Again, Guy and others who take the time to check things out – thank you so much. That is how we gather additional information to help all of us and those who will join us in the future.

Very Respectfully,

Hap Tucker 1915 Model T Ford touring cut off and made into a pickup truck and 1907 Model S Runabout. Sumter SC.


Top of pagePrevious messageNext messageBottom of page Link to this message  By Hap Tucker on Thursday, February 07, 2008 - 09:19 am:

Rich -- just in case you did not receive my e-mail, I will post it below. You answered one of my questions -- about what if anything changed -- your posting above shares you installed new panels and new wood using Mel Miller's plans. Did you rewood the body without having a door to help with the alignment of the panels and wood parts? Or did you rewood it with one door and you are now trying to fit a different door?

Your original e-mail to me contained another clue to help solve this one: You shared,

“My door opening on my 25 Roadster body is about 1/4 inch too tight. I've been told that shimming under the body brackets will help increase the opening. To get the 1/4 inch increase, do you shim with washers under the front body bracket or the rear bracket? How many shims does it typically take to make a difference?”

If you mean it is just too tight at the top of door, I believe shimming can help. However, if you built the seat section with the door post too close to the front cowl, you may need to look at a different solution. For example, if the door openings are parallel to each other, will the door fit the opening without the hinge on the door? If so, you could remove the hinge, remove some wood where the hinge mounts, recess the hinge and that could help some. I don’t think it would take care of a full 1/4 inch and still look right. Or you may need to “bite the bullet” and move the seat / door latch pillar back (or cut a little/sand some off of it).

If you could post some pictures of the door and how it is fitting, it would make more sense. And of course if you have some T folks or folks that have helped fit doors in general take a look at it, they could probably solve it a lot easier there than we can over the forum.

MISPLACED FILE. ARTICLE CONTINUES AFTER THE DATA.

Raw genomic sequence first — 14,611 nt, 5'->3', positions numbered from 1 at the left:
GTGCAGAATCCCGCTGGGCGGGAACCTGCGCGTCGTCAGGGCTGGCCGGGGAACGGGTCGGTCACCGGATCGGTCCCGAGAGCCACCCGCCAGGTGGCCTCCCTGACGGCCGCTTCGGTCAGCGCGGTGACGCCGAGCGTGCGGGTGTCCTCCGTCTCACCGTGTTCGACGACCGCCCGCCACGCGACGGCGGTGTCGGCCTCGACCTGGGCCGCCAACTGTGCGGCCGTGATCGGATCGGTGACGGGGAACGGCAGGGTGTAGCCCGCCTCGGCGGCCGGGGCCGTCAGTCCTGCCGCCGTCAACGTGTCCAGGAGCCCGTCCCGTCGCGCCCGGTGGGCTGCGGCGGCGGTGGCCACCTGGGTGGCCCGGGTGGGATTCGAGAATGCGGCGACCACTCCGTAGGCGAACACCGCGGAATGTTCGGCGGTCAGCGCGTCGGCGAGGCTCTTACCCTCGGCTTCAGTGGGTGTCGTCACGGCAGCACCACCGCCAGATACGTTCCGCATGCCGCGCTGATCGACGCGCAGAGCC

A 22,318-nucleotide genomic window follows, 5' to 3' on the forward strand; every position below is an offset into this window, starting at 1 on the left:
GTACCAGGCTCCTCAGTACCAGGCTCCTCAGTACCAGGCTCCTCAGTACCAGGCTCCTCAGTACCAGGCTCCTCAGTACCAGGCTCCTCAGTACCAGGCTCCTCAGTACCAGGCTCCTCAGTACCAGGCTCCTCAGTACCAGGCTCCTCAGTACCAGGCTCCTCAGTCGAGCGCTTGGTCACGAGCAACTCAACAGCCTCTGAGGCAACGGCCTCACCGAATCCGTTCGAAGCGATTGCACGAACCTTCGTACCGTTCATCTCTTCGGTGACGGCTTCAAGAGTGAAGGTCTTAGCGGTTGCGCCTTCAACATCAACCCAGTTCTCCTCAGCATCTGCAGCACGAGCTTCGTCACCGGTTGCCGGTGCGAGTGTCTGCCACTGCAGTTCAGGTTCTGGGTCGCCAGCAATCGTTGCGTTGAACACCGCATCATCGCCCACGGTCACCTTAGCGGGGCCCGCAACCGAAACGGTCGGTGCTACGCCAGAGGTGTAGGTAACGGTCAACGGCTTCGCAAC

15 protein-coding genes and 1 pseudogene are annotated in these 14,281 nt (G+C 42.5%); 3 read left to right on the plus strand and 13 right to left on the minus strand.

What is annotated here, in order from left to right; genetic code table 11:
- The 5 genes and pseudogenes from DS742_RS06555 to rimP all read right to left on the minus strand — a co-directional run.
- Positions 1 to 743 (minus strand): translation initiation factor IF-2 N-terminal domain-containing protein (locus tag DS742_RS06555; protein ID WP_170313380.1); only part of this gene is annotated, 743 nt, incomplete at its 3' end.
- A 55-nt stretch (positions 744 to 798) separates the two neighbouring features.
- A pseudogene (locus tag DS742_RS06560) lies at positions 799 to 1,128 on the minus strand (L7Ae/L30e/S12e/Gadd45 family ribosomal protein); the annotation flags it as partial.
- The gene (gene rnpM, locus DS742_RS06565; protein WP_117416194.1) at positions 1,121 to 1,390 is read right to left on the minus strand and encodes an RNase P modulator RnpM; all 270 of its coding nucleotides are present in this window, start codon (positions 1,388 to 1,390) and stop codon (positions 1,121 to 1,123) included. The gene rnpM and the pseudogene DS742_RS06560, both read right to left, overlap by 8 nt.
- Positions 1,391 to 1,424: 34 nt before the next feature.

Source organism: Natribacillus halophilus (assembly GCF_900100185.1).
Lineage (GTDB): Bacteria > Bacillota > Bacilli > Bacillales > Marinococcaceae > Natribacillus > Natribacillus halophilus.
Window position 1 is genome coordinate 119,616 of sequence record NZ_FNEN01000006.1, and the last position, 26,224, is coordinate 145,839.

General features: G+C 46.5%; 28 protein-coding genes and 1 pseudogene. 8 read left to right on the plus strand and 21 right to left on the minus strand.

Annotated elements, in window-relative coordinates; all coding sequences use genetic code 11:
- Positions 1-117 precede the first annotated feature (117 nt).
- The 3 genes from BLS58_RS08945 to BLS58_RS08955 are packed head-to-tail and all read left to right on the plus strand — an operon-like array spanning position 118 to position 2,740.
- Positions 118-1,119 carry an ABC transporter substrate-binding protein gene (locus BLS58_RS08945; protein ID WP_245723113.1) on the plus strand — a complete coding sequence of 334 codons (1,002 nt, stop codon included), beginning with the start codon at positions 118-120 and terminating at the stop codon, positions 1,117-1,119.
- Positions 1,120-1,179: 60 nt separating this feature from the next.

Below is my original e-mail to you—it repeats some of what is shared above by others:

Rich,

It is good to hear from you. The short answer -- it is mostly done by trial and error. But take a look at the description at: http://www.abarnyard.com/workshop/door-2.htm it discusses a 1928-31 Ford roadster door alignment -- but I think it will help you understand the concept. The 1925 Model T has less wood than the 1923-24, but it still has more wood than the 1928-31 Roadsters. The 25 T also has the body brackets to frame bolts in different locations and it did not use body blocks.

You can use steel washers between the frame bracket and the body bracket on the T. You could also use rubber ones -- but I think the weight of the body would tend to tear up the rubber washers -- just a thought -- no evidence one way or the other. If you make and/or purchase some "U" shaped washers -- it makes it easier as you do not have to take the bolt out to get the washers in -- just loosen and lift the body (keep the fingers well clear of anything that could fall and crush or cut them off).

I would go search McCaster Carr (sells all types of fittings) for "U" shaped shims/body washers for you, but it would dump my e-mail and I'm ready to quit for the night. I even think the local Advanced Auto parts type store will have U-shaped shims/washers for use in lining up body panels and parts etc. If you can take some pictures from the side, we may be able to look at it and tell where to start putting the shims.